The project “Feed the Future” works for the betterment of poor fish farmers as well as the betterment of the aquaculture industry of Bangladesh

WorldFish has initiated the process of procuring 160,000kg of fish from farmers in Farmer-to-Farmer (FtF) zones as part of its response to poor harvest management amid Covid-19.

The target is the betterment of poor fish farmers as well as the betterment of the aquaculture industry of Bangladesh, said speakers at a virtual program on Monday.

This initiative is part of the USAID funded project, “Feed the Future Bangladesh Aquaculture and Nutrition Activity,” which has a fund of $24.5 million.

The FtF zone consists of 21 southern districts under three divisions and two other districts of Chittagong. The million-dollar project, starting on February 6, 2018, has so far invested $2.42 million in the aquaculture sector, engaging 236,530 producers, including 3.76% of women and 4.11% of youth, the keynote report read.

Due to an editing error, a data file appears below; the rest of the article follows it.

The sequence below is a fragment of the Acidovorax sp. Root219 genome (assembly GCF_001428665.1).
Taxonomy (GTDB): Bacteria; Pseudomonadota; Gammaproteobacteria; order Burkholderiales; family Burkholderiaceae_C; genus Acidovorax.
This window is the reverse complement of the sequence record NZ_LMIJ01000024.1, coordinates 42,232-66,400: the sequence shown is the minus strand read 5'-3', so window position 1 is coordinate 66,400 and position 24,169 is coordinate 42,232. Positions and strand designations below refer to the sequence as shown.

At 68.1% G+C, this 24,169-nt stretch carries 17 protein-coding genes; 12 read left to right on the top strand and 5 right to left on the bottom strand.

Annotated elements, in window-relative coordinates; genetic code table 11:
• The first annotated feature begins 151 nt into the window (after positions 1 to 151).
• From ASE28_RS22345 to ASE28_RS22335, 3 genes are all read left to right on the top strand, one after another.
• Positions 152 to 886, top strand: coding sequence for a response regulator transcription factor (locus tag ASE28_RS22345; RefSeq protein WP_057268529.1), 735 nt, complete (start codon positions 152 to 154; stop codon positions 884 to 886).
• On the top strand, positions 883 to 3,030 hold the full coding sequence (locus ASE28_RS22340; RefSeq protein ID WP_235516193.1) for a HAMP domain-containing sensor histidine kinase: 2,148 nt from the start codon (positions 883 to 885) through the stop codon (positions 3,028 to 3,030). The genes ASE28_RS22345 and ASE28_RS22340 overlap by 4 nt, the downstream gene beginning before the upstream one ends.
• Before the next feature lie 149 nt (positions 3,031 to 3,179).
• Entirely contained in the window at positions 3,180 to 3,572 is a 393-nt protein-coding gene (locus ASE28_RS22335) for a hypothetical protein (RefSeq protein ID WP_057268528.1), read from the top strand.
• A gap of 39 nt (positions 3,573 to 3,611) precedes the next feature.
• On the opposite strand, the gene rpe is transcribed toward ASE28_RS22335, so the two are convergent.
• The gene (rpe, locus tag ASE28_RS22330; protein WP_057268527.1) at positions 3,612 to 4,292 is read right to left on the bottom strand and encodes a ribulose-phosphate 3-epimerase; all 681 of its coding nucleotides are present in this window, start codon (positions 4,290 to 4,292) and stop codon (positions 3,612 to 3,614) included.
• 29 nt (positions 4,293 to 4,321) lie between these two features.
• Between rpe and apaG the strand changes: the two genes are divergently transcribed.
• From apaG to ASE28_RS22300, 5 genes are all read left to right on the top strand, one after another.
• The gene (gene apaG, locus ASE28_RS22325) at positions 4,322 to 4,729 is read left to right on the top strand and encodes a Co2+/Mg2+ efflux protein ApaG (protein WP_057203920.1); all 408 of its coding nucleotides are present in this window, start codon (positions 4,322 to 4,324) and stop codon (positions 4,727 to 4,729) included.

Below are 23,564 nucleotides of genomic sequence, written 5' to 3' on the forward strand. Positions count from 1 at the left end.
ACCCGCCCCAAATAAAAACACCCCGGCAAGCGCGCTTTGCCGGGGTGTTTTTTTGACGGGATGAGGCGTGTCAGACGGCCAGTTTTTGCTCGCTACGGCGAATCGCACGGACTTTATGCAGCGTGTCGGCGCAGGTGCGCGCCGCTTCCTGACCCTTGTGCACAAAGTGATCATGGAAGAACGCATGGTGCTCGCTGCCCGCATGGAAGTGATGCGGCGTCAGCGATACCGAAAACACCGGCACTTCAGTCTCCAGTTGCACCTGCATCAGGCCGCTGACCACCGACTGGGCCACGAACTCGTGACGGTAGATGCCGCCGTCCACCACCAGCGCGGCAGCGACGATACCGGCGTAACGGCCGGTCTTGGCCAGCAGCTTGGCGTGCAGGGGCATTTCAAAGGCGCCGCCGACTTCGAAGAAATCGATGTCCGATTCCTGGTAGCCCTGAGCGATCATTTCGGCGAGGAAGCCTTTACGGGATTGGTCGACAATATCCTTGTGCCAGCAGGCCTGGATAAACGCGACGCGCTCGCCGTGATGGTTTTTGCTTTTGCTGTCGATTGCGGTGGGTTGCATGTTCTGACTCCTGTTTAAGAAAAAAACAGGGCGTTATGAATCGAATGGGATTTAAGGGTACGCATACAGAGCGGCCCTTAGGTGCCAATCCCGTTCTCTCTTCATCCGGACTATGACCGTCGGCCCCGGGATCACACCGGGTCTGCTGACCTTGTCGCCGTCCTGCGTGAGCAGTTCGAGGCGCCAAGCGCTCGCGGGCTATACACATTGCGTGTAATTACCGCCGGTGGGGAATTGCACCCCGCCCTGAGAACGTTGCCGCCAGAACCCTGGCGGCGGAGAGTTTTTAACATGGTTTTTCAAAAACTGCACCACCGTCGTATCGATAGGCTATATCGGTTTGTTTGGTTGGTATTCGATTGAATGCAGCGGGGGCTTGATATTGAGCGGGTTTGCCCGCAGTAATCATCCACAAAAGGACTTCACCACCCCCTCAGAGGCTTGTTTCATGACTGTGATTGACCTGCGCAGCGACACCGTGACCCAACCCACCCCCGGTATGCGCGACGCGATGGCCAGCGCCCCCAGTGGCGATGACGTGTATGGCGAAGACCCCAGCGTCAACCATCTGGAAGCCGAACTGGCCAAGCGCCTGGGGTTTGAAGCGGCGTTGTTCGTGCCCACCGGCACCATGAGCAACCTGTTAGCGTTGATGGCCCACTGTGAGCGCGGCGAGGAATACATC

Some 9694 farmers (77% women) were trained on Carp Mola polyculture technology, improved hygiene and nutrition practices.

Fish sales earned in 2020 after using improved technology and management practices amounted to $155,213,875, the report noted. 

Although the project is running well despite the risks posed by Covid-19, there are challenges, such as access to finance and slow technology adoption.

Some other challenges include difficulty accepting women as sellers, farmers not accustomed to supplying fish according to specifications (size, piece), poor post-harvest management, storage and processing, supporting women to achieve gender equality, said speakers at the program.

The goal of the project is to achieve inclusive aquaculture sector growth through a market system approach.

Md Nurul Bhuiyan, senior manager (Market Systems, Aquaculture Activity) of WorldFish said: “We are trying to have  good relations develop between the government and aquaculture farmers. We will continue to fulfill our duty for the betterment of the fisheries sector.”

Muhammad Khan, acting director of USAID Office of Economic Growth, and Maksudur Rahman, country director of USAID, spoke among others.

Since the inception of this five-year project, WorldFish has been collaborating with 68 partners ranging from financial institutions, fisheries feed, input suppliers, retailers, fisheries and aquaculture machinery manufacturers at the local and national levels.



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